Crisp cool nights with the fireplace ablaze in an old stone farmhouse, leaves colored red and burnt orange, fresh pressed olive oil and hearty root vegetables from the garden - Autumn in Italy! With Halloween just days away this will make the perfect festive dinner on the 31st of October and all throughout fall!


Pumpkin Ravioli Filling 
1 hard squash -we grow ugly or Turkish squash. You can also use butternut, sweet pumpkin, etc. the firmer the flesh the better.
sheep’s milk ricotta
olive oil
salt
nutmeg
parmesan cheese
salt & pepper

Slice the pumpkin in half, clean out the center, drizzle with a bit of olive oil, sprinkle with salt and crack of pepper.  Roast at 350 /175 degrees until pumpkin is soft.
Allow to cool.
Scoop pumpkin out of its shell into a bowl. Add a spoonful or two of ricotta, a handful of grated parmesan cheese, nutmeg, salt & pepper. (If you like you can add ground cloves or ginger - any spice you like to give it that fall feel.)

Mix it all up - use to stuff cappelletti, tortellini or ravioli.
Can also be served as a side dish without the pasta.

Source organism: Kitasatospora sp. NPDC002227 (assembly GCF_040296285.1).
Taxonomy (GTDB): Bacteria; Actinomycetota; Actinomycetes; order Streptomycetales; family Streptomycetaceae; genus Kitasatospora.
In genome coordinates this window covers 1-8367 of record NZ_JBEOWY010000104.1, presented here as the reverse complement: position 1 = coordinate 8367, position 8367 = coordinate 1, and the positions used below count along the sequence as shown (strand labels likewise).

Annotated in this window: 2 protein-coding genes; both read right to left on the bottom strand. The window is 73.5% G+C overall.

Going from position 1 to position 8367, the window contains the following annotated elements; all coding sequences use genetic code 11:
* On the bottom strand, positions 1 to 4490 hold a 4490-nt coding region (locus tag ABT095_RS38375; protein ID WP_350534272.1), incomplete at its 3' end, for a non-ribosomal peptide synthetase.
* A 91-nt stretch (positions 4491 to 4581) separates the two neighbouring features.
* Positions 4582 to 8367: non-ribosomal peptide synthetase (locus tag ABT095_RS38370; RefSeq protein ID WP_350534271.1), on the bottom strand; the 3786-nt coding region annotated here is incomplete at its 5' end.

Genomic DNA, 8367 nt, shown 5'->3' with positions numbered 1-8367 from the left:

The Pasta
You can either buy pre-made pasta sheets or better yet, make your own pasta using our "Down & Dirty Pasta Dough Recipe" - Click here!.

To stuff your ravioli ~
  • Roll out a sheet of pasta to about an 1/8 of an inch thickness -the thinner the better.
  • Evenly space out small mounds of filling.
  • Lay another sheet of pasta over the top.
  • With your fingers gently smooth out any air bubbles.
  • Cut out ravioli - either squares with a pizza knife or ravioli cutter or a shot glass for circular ravioli. Most importantly making sure the sides are closed.
  • Freezes well: place in a single layer on a sheet pan, then transfer into zip lock bag.
     

Cooking
Once pasta is filled, throw into salted boiling water until they float to the top.

Ravioli with Sage Butter
2 tablespoons of butter
1 tablespoon of olive oil
couple sage leaves
salt & pepper
handful of toasted pine nuts

Melt the butter and olive oil together in the pan. Once the butter is melted, remove the pan from the heat and add the sage leaves. Do NOT allow the sage leaves to fry.

Once the pasta is cooked, return the pan to the heat. Toss with pasta and a spoonful of pasta water. Sprinkle with a small handful of parmesan if you like and the pine nuts. I also like to add a handful of arugula/ruccola/rocket over the top for color and bite of pepperyness!

Happy Halloween and Buon Appetito!

Sunday, October 20